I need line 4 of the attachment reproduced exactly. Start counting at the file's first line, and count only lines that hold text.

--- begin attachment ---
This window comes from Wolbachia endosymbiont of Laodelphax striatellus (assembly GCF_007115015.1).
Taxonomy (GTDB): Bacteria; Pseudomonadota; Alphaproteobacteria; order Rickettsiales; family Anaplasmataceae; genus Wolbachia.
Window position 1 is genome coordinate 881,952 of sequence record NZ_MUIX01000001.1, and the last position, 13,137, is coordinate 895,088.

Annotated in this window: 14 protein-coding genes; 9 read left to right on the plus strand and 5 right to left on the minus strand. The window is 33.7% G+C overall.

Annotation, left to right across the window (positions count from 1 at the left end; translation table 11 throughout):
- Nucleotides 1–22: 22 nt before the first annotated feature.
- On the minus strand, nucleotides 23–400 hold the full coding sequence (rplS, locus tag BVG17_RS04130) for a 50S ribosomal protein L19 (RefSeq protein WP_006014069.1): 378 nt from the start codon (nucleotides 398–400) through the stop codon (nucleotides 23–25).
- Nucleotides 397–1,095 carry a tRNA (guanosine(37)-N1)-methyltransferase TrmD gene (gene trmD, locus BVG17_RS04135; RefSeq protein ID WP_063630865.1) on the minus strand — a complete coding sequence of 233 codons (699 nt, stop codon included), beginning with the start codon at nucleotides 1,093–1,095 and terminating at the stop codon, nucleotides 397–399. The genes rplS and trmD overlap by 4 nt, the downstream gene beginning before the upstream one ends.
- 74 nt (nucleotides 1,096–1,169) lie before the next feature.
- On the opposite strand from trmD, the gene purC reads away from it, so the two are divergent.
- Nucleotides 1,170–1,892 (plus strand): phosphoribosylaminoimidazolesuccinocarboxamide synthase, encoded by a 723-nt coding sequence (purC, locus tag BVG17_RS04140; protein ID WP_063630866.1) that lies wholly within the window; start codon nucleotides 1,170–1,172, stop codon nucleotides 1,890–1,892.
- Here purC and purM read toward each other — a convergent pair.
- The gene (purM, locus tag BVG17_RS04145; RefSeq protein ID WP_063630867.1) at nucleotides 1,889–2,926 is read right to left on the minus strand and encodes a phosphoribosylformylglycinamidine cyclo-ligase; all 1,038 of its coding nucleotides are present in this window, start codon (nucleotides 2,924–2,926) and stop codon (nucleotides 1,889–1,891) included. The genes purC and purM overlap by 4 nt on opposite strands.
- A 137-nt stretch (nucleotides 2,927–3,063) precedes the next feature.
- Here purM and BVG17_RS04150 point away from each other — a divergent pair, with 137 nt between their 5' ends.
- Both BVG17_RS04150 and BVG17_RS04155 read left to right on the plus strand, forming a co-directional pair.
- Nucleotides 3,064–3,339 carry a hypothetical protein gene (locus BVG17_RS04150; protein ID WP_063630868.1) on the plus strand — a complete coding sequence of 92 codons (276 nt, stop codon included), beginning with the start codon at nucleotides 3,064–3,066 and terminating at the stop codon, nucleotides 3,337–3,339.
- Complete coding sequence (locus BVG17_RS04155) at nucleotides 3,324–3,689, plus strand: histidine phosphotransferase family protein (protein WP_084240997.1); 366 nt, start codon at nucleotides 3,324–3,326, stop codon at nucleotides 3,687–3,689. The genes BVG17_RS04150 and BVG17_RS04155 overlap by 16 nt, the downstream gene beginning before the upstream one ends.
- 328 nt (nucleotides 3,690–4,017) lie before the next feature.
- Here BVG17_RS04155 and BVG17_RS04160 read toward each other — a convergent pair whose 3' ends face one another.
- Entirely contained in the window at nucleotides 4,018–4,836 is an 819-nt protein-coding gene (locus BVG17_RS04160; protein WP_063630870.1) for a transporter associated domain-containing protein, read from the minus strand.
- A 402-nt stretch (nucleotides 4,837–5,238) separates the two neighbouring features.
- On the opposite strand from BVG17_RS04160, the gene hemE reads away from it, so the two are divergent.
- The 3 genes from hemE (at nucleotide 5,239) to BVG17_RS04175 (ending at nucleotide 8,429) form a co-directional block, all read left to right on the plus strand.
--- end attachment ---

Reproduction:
Annotated in this window: 14 protein-coding genes; 9 read left to right on the plus strand and 5 right to left on the minus strand. The window is 33.7% G+C overall.